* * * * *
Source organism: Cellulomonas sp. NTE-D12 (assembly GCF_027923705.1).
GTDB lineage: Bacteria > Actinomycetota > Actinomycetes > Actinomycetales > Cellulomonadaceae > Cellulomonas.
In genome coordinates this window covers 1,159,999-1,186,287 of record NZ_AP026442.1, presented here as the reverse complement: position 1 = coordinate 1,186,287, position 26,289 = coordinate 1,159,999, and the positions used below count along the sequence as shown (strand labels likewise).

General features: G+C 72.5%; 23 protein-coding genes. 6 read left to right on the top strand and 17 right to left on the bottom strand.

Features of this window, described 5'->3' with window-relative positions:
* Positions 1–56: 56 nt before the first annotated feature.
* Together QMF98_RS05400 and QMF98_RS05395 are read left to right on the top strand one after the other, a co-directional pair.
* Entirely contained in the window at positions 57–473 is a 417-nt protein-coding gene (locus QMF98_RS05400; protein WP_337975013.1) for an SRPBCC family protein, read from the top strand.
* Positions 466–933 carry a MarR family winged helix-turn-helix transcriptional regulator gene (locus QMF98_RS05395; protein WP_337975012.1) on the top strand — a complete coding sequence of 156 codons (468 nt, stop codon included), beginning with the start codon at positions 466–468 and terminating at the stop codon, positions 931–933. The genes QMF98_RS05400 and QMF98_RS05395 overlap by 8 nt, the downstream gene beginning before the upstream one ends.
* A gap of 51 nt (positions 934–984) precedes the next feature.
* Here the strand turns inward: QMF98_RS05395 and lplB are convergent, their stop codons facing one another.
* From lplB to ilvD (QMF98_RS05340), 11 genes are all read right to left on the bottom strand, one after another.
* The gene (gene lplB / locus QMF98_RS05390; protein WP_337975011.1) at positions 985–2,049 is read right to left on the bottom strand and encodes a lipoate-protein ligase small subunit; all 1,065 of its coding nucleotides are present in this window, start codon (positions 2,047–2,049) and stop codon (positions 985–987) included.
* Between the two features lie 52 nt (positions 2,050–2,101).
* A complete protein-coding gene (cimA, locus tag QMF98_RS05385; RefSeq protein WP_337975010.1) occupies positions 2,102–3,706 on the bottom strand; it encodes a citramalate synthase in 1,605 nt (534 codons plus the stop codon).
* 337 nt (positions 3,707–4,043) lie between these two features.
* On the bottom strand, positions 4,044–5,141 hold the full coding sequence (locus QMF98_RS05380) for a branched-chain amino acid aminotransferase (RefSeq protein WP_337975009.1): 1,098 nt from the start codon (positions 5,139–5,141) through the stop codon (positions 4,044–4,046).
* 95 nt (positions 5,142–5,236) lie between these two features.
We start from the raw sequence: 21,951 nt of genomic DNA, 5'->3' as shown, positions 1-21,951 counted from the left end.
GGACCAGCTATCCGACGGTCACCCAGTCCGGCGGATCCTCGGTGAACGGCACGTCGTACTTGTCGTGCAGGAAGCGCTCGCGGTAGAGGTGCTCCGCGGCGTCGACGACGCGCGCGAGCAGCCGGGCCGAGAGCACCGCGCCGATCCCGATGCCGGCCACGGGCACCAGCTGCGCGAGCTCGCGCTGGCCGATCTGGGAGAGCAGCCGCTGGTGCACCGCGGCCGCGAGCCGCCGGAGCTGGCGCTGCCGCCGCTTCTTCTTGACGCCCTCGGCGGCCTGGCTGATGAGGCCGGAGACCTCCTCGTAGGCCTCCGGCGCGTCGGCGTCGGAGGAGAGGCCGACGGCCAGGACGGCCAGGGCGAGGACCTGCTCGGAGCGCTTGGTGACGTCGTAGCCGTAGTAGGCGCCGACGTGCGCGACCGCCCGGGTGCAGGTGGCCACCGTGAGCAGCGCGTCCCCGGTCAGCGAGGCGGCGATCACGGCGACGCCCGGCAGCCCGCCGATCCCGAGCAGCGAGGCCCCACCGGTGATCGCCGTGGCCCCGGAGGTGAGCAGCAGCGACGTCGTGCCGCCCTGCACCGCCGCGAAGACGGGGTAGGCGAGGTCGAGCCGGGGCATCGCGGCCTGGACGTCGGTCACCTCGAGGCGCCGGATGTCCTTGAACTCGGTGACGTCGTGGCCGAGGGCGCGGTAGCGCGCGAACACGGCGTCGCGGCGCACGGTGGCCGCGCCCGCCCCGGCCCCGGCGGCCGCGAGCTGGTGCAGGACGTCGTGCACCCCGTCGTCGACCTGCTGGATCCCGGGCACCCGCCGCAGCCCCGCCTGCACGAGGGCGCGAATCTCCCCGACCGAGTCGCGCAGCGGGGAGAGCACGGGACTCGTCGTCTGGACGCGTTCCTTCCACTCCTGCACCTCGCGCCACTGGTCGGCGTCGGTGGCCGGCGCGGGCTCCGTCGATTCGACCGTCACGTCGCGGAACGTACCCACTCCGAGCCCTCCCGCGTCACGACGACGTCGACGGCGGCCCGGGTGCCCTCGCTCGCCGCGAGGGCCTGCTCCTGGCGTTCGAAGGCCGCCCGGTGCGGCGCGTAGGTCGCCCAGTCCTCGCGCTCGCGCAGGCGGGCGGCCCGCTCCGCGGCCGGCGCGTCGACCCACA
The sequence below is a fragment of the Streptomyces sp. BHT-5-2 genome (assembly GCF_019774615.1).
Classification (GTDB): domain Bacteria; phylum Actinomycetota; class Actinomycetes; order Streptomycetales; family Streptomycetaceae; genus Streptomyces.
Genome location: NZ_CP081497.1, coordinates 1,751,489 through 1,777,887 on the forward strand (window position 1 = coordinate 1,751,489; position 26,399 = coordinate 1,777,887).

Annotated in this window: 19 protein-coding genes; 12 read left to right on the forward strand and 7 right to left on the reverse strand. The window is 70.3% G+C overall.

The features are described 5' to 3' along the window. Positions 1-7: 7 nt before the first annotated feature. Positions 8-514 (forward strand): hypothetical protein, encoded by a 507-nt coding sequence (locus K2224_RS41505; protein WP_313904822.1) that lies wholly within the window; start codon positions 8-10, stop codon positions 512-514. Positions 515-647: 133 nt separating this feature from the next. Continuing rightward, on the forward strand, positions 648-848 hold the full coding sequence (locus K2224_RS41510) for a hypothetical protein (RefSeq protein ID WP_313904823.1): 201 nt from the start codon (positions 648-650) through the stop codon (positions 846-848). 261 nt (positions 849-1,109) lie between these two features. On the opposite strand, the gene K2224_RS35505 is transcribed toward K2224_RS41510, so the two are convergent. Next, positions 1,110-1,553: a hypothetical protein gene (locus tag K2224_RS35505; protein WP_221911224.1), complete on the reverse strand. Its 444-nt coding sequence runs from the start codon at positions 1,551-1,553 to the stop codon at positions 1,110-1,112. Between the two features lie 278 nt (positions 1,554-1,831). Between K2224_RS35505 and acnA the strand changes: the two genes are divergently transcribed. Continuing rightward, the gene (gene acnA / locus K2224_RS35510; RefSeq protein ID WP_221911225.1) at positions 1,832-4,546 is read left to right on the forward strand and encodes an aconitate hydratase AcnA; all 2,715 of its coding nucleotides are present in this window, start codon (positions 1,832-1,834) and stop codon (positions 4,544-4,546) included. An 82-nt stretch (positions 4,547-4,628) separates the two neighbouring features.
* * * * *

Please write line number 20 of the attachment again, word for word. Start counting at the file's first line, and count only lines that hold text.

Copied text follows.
GGACCAGCTATCCGACGGTCACCCAGTCCGGCGGATCCTCGGTGAACGGCACGTCGTACTTGTCGTGCAGGAAGCGCTCGCGGTAGAGGTGCTCCGCGGCGTCGACGACGCGCGCGAGCAGCCGGGCCGAGAGCACCGCGCCGATCCCGATGCCGGCCACGGGCACCAGCTGCGCGAGCTCGCGCTGGCCGATCTGGGAGAGCAGCCGCTGGTGCACCGCGGCCGCGAGCCGCCGGAGCTGGCGCTGCCGCCGCTTCTTCTTGACGCCCTCGGCGGCCTGGCTGATGAGGCCGGAGACCTCCTCGTAGGCCTCCGGCGCGTCGGCGTCGGAGGAGAGGCCGACGGCCAGGACGGCCAGGGCGAGGACCTGCTCGGAGCGCTTGGTGACGTCGTAGCCGTAGTAGGCGCCGACGTGCGCGACCGCCCGGGTGCAGGTGGCCACCGTGAGCAGCGCGTCCCCGGTCAGCGAGGCGGCGATCACGGCGACGCCCGGCAGCCCGCCGATCCCGAGCAGCGAGGCCCCACCGGTGATCGCCGTGGCCCCGGAGGTGAGCAGCAGCGACGTCGTGCCGCCCTGCACCGCCGCGAAGACGGGGTAGGCGAGGTCGAGCCGGGGCATCGCGGCCTGGACGTCGGTCACCTCGAGGCGCCGGATGTCCTTGAACTCGGTGACGTCGTGGCCGAGGGCGCGGTAGCGCGCGAACACGGCGTCGCGGCGCACGGTGGCCGCGCCCGCCCCGGCCCCGGCGGCCGCGAGCTGGTGCAGGACGTCGTGCACCCCGTCGTCGACCTGCTGGATCCCGGGCACCCGCCGCAGCCCCGCCTGCACGAGGGCGCGAATCTCCCCGACCGAGTCGCGCAGCGGGGAGAGCACGGGACTCGTCGTCTGGACGCGTTCCTTCCACTCCTGCACCTCGCGCCACTGGTCGGCGTCGGTGGCCGGCGCGGGCTCCGTCGATTCGACCGTCACGTCGCGGAACGTACCCACTCCGAGCCCTCCCGCGTCACGACGACGTCGACGGCGGCCCGGGTGCCCTCGCTCGCCGCGAGGGCCTGCTCCTGGCGTTCGAAGGCCGCCCGGTGCGGCGCGTAGGTCGCCCAGTCCTCGCGCTCGCGCAGGCGGGCGGCCCGCTCCGCGGCCGGCGCGTCGACCCACA